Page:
• Thank you for all that! I will share the facebook page with our group. I’m sure they will find it of interest.

      • Thank you for taking the time to read the site and Facebook page. Any support is greatly appreciated and spurs on future articles.

  2. Thank you very much Jack for your articles on your site Jushinden. The work you’re doing is really amazing and I think it’s really important ! keep it up !
    There are so many words I would like to tell you, but maybe one encloses them all: Simply, thank you
    Best regards,
    Antonio, Muso Jikiden Eishin Ryu practitioner, Italy.

    • Dear Antonio,

      I’m very sorry this reply has taken so long to write. The site was updated some time ago and I have not had full access to all of the commenting features for a while.
      Thank you for taking the time to read my articles, and more so for your kind words.
      I’m glad you are enjoying the site and I hope to finish my next project soon!

  3. Hi Jack. Thank you for the articles and translations. The depth of meaning is astounding. I guess I’ll be re-reading them over and over again. Regartds, Alex Jovanovic (Mansfield Sensei student). Seishinkan (Ealing) dojo.

    • Dear Aleksandar,
      Thank you for taking the time to read and comment on this blog. I’ve had the pleasure of training with Mansfield Sensei at events many moons ago, and his support when I interpreted at seminars spurred me on to pursue my iai and translation career and subsequent master’s in translation.
      Translation is as much an art as Iai, with a number of varying interpretations. I just hope these simple articles can be of some use to someone!

  4. Dear Jack,

    Thank you so much for your efforts here. I just discovered your work today and I feel a little late to the party. I have done I don’t know how many permutations on Hayashizaki Jinsuke iaido Google searches and only now found your carefully crafted articles. I am a member of an MJER dojo in the lineage of Iwata Norikazu-sensei in California and I have been painstakingly attempting to translate his Koryu Iai no Hondo for the last couple of years. I speak garbage Japanese (I lived in Saito-sensei’s Iwama aikidojo for a brief time and learned the hard way) and my abilities to read and write are even worse, so my hat is off to you for putting your time and expertise into sharing this knowledge with us.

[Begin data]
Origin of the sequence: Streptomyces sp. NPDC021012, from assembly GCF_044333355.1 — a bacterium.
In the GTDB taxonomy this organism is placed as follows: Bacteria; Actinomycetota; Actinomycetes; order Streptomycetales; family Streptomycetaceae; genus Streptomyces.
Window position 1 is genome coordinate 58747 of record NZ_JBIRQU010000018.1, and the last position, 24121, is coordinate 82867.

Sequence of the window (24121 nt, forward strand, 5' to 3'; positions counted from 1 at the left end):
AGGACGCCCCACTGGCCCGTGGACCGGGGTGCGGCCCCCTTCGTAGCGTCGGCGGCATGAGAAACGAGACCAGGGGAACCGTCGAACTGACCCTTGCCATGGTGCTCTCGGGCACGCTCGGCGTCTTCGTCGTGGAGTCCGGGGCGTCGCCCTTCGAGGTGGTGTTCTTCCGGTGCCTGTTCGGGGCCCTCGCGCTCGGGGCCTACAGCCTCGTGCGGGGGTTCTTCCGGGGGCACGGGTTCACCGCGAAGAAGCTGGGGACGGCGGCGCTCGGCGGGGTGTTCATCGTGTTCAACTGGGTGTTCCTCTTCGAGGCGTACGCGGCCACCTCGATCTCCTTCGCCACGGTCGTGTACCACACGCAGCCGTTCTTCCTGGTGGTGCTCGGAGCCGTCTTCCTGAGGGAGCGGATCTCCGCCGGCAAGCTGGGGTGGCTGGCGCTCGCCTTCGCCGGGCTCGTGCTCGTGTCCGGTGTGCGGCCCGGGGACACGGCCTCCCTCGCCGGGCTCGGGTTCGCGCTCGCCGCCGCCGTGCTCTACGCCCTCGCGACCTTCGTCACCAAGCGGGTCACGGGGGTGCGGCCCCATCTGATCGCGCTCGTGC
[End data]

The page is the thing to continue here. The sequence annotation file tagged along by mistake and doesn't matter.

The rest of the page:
Are you still actively pursuing scholarship with an intent to publish again or are you on hiatus? I understand how hard it is to make this sort of effort a routine thing. If you have more in the pipeline, I will be looking forward to it. If not, feel no pressure – you have made a great contribution to the art with what you have done.

    Respect,

    Blaise (America-Tosa Jikiden Shigetsukai)

    • Dear Blaise,

      Thank you very much for your kind comments.

      I suppose by default I’m sort of on hiatus due to massive increases in work loads, pursuing my academic career, training in Iai and also taking care of family. However I am still constantly researching and making notes to put more work together once I find(make!) the time.

      Iwata sensei was an excellent scholar and truly believed in what he was researching. The wonders of time and patience mean we can now add to his research, and dare I be bold enough to say improve it now we have more access to materials he did not.

      I’m in no position to publish to the extent that Iwata sensei did with Koryū no Hondō, but I try to provide as much factual and evidential information on the art I practise, Musō Shinden Jūshin Ryū, as possible. The art is quite a close knit family, and has a very clear and easy to follow paper trail of who is legitimate and who is not. Sadly, the majority of information in the public domain in English and Japanese is based on word of mouth and people who received hamon from the school.

      Comments like yours really do perk up my day, and make me realise I need to get back to putting something together to keep the site going.
      Good luck with your translation of Iwata sensei’s book. If you ever publish it or even parts, I look forward to reading it.

      Take care,
      Jack